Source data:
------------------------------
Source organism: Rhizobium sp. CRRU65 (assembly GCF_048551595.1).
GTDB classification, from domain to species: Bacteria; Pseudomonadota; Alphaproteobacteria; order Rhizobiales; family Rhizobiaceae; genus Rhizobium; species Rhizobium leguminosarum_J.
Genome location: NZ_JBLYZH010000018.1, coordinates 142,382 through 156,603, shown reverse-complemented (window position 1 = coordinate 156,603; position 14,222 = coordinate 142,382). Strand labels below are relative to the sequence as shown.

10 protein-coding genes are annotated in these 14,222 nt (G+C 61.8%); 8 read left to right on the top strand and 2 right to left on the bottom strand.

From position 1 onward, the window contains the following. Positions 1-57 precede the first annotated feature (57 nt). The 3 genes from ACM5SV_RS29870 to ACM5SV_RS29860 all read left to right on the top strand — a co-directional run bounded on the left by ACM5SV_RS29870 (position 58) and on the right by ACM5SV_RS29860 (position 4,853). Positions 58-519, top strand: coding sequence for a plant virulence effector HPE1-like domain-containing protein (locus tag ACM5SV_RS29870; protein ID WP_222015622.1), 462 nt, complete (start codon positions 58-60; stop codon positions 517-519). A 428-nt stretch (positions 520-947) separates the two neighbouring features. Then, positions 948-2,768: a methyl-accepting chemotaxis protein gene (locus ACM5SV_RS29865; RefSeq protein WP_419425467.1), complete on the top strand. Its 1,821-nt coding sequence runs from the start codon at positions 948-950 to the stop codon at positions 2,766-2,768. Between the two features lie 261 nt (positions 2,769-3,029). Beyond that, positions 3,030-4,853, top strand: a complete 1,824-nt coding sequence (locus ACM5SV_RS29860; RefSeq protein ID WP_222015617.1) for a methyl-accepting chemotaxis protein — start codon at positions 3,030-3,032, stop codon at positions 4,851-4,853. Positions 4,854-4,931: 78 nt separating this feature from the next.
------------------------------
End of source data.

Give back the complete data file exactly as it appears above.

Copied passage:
Source organism: Rhizobium sp. CRRU65 (assembly GCF_048551595.1).
GTDB classification, from domain to species: Bacteria; Pseudomonadota; Alphaproteobacteria; order Rhizobiales; family Rhizobiaceae; genus Rhizobium; species Rhizobium leguminosarum_J.
Genome location: NZ_JBLYZH010000018.1, coordinates 142,382 through 156,603, shown reverse-complemented (window position 1 = coordinate 156,603; position 14,222 = coordinate 142,382). Strand labels below are relative to the sequence as shown.

10 protein-coding genes are annotated in these 14,222 nt (G+C 61.8%); 8 read left to right on the top strand and 2 right to left on the bottom strand.

From position 1 onward, the window contains the following. Positions 1-57 precede the first annotated feature (57 nt). The 3 genes from ACM5SV_RS29870 to ACM5SV_RS29860 all read left to right on the top strand — a co-directional run bounded on the left by ACM5SV_RS29870 (position 58) and on the right by ACM5SV_RS29860 (position 4,853). Positions 58-519, top strand: coding sequence for a plant virulence effector HPE1-like domain-containing protein (locus tag ACM5SV_RS29870; protein ID WP_222015622.1), 462 nt, complete (start codon positions 58-60; stop codon positions 517-519). A 428-nt stretch (positions 520-947) separates the two neighbouring features. Then, positions 948-2,768: a methyl-accepting chemotaxis protein gene (locus ACM5SV_RS29865; RefSeq protein WP_419425467.1), complete on the top strand. Its 1,821-nt coding sequence runs from the start codon at positions 948-950 to the stop codon at positions 2,766-2,768. Between the two features lie 261 nt (positions 2,769-3,029). Beyond that, positions 3,030-4,853, top strand: a complete 1,824-nt coding sequence (locus ACM5SV_RS29860; RefSeq protein ID WP_222015617.1) for a methyl-accepting chemotaxis protein — start codon at positions 3,030-3,032, stop codon at positions 4,851-4,853. Positions 4,854-4,931: 78 nt separating this feature from the next.